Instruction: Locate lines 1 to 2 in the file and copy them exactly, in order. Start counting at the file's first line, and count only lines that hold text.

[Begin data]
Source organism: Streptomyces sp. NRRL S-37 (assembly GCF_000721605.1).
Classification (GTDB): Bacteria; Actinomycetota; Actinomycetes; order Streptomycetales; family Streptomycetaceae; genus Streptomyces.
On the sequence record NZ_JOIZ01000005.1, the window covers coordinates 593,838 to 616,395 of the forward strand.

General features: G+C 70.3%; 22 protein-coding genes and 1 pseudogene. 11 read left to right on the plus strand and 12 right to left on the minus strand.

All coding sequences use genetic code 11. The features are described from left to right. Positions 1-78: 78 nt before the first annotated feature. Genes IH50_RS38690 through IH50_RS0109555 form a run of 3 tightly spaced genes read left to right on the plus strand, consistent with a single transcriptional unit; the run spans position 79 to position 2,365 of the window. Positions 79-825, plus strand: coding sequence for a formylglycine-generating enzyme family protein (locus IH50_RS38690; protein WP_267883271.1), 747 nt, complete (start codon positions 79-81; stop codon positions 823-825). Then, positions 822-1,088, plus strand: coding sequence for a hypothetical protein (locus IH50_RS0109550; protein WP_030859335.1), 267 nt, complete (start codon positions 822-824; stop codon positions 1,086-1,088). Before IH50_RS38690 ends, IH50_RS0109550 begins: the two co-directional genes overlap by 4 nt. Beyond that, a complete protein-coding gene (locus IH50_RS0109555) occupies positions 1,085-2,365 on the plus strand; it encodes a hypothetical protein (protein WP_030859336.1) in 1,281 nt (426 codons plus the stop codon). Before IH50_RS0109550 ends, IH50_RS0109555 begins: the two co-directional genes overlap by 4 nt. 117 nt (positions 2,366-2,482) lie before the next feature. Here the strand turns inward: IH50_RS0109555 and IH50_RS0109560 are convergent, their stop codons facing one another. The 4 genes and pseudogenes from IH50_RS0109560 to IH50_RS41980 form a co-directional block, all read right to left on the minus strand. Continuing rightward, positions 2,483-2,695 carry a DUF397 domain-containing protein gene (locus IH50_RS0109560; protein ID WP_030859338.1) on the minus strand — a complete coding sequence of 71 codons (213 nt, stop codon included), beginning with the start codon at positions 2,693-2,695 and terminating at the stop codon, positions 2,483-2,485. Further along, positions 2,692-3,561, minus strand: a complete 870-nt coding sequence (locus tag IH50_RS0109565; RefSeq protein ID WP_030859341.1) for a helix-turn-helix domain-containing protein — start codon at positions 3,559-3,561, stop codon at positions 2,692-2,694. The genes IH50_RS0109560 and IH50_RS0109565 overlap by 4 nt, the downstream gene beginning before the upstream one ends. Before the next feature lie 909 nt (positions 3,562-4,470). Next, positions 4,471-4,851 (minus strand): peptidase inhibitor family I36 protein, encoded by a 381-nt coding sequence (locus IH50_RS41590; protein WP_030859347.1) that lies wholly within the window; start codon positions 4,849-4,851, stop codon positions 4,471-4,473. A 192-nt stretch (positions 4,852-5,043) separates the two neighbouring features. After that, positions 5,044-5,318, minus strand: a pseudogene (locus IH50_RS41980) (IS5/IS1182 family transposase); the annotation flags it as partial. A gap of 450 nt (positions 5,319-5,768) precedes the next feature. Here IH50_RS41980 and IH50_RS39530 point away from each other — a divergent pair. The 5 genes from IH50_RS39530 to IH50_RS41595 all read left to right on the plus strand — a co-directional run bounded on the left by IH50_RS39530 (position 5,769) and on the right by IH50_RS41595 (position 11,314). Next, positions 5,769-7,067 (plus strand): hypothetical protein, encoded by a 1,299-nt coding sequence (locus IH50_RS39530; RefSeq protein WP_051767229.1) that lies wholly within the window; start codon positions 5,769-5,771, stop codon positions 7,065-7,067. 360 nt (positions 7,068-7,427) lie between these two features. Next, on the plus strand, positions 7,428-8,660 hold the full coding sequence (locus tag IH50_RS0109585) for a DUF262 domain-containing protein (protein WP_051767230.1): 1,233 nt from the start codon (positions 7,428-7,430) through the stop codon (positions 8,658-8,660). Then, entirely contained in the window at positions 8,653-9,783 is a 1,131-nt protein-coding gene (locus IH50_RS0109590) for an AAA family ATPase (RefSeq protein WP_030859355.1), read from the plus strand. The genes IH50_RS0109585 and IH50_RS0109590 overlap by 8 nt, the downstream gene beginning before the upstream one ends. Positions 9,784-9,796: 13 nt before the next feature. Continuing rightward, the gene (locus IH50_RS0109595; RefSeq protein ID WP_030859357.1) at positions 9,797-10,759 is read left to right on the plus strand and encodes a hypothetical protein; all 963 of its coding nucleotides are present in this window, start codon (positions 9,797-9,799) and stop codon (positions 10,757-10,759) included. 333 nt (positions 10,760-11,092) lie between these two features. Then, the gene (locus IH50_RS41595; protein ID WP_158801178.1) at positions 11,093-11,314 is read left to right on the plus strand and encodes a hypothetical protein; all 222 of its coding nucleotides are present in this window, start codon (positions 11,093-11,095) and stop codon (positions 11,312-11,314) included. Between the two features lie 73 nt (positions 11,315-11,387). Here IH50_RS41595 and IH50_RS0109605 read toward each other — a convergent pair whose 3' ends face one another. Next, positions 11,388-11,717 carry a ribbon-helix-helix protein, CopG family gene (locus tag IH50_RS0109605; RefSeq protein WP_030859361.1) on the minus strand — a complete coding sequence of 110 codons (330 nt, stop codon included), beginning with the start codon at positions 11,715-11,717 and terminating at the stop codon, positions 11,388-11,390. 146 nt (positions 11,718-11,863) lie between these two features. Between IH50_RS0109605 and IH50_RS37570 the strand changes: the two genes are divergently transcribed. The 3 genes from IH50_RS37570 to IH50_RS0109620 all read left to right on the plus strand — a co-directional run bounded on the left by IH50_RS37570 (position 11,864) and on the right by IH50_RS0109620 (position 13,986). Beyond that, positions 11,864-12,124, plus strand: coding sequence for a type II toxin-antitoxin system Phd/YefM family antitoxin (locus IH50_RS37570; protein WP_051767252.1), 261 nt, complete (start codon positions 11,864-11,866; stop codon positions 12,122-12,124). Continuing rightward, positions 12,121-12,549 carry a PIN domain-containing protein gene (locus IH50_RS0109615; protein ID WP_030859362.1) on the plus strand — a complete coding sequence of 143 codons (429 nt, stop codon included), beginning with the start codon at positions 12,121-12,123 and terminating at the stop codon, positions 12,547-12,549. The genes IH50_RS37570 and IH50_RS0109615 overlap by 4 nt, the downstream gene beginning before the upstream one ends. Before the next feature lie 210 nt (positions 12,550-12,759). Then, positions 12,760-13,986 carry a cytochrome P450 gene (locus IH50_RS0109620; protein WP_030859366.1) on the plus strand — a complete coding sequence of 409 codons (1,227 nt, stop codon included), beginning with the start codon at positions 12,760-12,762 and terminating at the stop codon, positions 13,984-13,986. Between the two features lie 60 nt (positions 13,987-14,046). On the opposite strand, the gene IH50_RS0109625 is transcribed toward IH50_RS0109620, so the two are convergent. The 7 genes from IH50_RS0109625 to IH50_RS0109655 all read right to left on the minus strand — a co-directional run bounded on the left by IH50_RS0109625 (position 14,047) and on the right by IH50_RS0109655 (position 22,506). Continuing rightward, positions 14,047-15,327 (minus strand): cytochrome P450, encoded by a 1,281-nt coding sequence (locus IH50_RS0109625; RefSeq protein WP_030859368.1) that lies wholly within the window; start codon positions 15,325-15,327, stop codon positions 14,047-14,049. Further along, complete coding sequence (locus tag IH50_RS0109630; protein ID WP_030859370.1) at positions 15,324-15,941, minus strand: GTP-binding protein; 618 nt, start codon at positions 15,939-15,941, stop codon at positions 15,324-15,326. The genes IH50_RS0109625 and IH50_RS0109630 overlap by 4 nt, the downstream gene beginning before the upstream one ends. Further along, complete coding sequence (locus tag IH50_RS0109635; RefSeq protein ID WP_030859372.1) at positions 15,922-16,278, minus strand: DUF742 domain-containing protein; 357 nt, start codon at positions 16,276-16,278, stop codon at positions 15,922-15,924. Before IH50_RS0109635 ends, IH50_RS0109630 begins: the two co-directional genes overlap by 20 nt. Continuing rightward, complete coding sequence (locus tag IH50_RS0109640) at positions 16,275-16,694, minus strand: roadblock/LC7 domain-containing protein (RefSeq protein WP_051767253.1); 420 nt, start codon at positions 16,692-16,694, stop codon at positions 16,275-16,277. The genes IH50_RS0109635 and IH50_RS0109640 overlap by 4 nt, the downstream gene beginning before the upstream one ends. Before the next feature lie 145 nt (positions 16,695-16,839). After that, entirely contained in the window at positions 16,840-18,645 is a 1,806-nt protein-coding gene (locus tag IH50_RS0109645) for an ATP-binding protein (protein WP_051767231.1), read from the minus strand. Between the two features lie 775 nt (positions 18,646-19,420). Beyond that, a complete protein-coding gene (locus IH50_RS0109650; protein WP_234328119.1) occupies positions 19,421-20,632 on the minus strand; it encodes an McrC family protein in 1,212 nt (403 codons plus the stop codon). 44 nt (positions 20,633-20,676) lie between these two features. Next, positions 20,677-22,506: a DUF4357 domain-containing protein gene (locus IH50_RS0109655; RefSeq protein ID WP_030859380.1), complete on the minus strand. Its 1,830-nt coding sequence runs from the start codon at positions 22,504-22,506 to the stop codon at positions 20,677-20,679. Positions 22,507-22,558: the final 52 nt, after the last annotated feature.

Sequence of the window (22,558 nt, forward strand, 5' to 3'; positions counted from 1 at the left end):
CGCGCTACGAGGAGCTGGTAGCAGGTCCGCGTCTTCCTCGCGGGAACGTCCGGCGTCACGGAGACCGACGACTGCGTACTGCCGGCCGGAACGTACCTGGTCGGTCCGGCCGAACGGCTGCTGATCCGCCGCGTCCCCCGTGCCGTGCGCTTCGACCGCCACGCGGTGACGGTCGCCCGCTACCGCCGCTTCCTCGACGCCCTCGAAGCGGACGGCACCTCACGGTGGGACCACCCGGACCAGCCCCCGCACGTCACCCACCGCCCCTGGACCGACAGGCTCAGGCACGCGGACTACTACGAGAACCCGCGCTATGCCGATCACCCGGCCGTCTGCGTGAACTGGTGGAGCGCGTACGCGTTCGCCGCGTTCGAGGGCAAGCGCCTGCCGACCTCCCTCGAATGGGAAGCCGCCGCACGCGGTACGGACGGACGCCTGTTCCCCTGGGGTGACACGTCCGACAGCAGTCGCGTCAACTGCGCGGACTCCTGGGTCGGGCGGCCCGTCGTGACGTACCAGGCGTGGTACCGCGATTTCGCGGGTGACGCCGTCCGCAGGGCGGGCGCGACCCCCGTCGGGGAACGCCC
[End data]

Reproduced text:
Source organism: Streptomyces sp. NRRL S-37 (assembly GCF_000721605.1).
Classification (GTDB): Bacteria; Actinomycetota; Actinomycetes; order Streptomycetales; family Streptomycetaceae; genus Streptomyces.